Guest blog by Colin Hancock
The six sides recorded by Gus Haenschen’s Banjo Orchestra in 1916 are rare—very rare. In fact, before The Missing Link project was compiled, chances are no one had heard all six of them since they were first released. Gus himself stated that he never personally owned copies of the discs, and the Haenschen family currently doesn’t own any copies either. Only around 200 of each title were pressed in the first place, and it took locating them to realize just how rare they really are.
St. Louis Post-Dispatch June 27, 1916
It’s new-release Friday and the beginning of Archeophone’s Fall Sale. Be sure to pick up your copy of our new double-CD set, Songs of the Night by Joseph C. Smith’s Orchestra, and grab those other items you’ve been eyeing. Everything is at least ten percent off.
For today’s blog, let’s celebrate by taking a good look at Smith’s band—literally. Admittedly, the print size of a standard CD-sized booklet means we can’t always print album art as big as we’d like. So we thought it would be nice to blow up the size of some Smith catalog pictures for you to examine.
Here’s the first time Smith’s band was pictured in a record-company catalog supplement, from Victor’s June 1917 “New Victor Records.” The studio lineup at this time consisted of two violins, cello, string bass, bass clarinet, cornet, trombone, piano, and traps—but we see no bass clarinet here, suggesting it was added only for recording purposes. The string bass provided a lovely foundation for the music, but it did not record especially well, so the bass clarinet was used to help out. Smith stands in the middle, holding his violin and bow. That’s probably Hugo Frey at the piano. (click photos to enlarge)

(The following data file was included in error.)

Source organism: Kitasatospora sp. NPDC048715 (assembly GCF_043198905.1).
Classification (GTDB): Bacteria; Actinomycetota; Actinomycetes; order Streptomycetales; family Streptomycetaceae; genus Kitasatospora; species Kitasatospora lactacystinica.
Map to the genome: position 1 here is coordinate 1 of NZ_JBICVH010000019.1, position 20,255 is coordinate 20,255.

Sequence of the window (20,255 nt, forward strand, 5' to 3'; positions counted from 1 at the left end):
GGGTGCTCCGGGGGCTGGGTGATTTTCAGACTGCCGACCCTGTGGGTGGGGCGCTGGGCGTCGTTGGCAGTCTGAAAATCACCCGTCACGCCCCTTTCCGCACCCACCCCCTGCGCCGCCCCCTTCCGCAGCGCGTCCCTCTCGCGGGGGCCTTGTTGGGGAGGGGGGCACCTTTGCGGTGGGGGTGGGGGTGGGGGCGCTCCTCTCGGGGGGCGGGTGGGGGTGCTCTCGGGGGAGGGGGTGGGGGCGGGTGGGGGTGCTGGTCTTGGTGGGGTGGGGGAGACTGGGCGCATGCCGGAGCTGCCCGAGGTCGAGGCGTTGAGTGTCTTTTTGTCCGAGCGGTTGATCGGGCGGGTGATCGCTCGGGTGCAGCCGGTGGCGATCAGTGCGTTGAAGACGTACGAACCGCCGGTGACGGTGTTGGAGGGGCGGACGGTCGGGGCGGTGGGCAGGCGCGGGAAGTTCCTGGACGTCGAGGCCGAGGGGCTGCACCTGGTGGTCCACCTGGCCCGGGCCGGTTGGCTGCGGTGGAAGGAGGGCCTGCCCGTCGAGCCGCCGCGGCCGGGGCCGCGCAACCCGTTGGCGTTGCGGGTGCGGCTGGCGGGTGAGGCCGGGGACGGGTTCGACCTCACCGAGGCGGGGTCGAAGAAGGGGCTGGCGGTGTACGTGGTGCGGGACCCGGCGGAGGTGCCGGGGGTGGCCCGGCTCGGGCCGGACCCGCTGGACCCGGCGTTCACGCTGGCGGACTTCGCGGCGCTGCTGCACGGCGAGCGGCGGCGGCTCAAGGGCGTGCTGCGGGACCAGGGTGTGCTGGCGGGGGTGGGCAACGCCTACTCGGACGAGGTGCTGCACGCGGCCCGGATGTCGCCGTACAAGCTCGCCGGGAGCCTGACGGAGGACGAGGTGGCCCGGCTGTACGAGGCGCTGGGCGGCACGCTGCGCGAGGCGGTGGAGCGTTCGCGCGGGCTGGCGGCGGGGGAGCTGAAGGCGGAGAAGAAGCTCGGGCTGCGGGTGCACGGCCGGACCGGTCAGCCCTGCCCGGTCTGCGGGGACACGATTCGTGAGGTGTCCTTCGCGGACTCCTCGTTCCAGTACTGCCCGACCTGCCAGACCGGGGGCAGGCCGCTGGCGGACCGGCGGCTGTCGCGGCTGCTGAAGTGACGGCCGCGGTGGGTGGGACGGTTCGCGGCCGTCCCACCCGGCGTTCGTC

June 1917 Victor supplement (Archeophone Records Collection)
Band close up in June 1917 Victor supplement (Archeophone Records Collection)
Taxi, by Joseph C. Smith’s Orchestra (Ryan Barna Collection)
In our last installment, we gave you a taste of what is coming on our double-CD overview of the career of bandleader Joseph C. Smith and his Plaza Hotel outfit. Today we’re publishing the full playlist and giving you one of the songs that didn’t make the final cut.
Smith made his first recordings on September 25, 1916—four tracks, two of which were issued and two that were rejected. Both of the accepted takes are here, 10-inch “Money Blues” and 12-inch “Songs of the Night.” Then, in January 1917, he began a rigorous recording schedule that, with the exception of the first few months of 1918, didn’t let up until March 1922. Then he jumped labels and had sporadic recording dates through about March 1925, his final session.
For you lovers of physical media, we want to tell you that our next CD, Dan W. Quinn’s Anthology: The King of Comic Singers, 1894-1917, will be released next Tuesday, June 16, 2015. It’s a beautiful digipak edition with a 52-page color booklet that will be offered at a discounted price for the first couple of weeks, so strike while the fire’s hot!
Our next project, slated for later this summer, is Songs of the Night, a two-CD overview of Joseph C. Smith and His Orchestra. With 47 songs from 1917 through 1925 provisionally lined up, this represents about a third of Smith’s complete recordings.
Joseph C. Smith (Archeophone Records collection)
Smith is one of those guys that we regularly get requests for. Fans who love the dance music of the 1910s and 1920s regard him as one of the most seminal figures of the American dance scene—a consummate professional and an innovator at the same time, one whose time in the spotlight was too brief, owing to the winds of fickle postwar fancy.